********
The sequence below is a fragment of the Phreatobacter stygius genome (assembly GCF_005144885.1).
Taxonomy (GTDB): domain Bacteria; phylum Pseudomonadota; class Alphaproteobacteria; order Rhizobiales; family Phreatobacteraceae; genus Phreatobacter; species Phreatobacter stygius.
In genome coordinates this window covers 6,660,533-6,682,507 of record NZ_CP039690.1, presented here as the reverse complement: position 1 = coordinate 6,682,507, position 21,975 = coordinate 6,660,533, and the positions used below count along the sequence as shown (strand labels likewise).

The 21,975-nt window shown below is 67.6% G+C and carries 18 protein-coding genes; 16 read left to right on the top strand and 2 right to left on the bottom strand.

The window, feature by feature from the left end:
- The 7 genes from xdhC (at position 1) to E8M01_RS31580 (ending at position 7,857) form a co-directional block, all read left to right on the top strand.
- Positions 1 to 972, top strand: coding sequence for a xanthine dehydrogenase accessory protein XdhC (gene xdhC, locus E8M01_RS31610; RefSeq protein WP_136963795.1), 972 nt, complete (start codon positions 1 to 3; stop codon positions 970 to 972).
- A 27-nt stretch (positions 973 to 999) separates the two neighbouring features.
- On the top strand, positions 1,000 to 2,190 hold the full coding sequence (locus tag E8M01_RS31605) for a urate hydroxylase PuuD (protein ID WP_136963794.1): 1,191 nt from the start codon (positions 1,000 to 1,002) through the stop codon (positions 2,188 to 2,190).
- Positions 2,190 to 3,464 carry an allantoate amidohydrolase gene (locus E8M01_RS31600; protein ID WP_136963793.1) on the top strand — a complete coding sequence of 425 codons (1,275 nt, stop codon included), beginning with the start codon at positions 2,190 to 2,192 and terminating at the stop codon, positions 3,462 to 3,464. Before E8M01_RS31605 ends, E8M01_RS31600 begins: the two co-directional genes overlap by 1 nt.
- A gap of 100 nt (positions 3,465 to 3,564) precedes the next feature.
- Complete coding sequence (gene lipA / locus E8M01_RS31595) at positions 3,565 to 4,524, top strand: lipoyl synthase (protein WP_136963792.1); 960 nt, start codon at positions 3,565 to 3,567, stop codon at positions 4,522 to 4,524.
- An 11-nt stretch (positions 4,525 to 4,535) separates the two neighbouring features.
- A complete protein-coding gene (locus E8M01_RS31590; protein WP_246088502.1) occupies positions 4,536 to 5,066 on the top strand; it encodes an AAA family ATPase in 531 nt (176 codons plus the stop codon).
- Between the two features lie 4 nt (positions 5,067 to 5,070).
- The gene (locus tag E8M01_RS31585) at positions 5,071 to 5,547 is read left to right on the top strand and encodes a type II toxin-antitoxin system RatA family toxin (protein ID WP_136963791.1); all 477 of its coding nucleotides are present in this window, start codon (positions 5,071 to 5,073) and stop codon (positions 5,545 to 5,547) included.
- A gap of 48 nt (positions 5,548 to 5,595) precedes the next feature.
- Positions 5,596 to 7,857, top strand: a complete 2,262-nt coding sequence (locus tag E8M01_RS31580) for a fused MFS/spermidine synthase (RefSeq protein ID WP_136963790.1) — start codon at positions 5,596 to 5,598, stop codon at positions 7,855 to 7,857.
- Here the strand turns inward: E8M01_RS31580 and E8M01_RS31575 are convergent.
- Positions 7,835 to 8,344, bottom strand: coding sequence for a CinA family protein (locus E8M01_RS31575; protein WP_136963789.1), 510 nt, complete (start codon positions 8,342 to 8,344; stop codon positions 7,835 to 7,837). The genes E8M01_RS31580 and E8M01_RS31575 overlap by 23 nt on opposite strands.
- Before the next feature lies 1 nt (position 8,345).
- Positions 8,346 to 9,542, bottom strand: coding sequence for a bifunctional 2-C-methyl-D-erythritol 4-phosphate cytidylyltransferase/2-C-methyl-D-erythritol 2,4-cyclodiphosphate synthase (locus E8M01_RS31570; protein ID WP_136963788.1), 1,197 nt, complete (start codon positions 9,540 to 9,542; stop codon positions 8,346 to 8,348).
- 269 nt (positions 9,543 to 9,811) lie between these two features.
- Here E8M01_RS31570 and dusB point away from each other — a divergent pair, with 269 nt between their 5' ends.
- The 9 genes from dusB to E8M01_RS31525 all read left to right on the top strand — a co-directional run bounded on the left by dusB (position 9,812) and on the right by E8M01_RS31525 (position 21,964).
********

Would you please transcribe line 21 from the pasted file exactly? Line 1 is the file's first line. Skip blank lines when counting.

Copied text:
- Before the next feature lies 1 nt (position 8,345).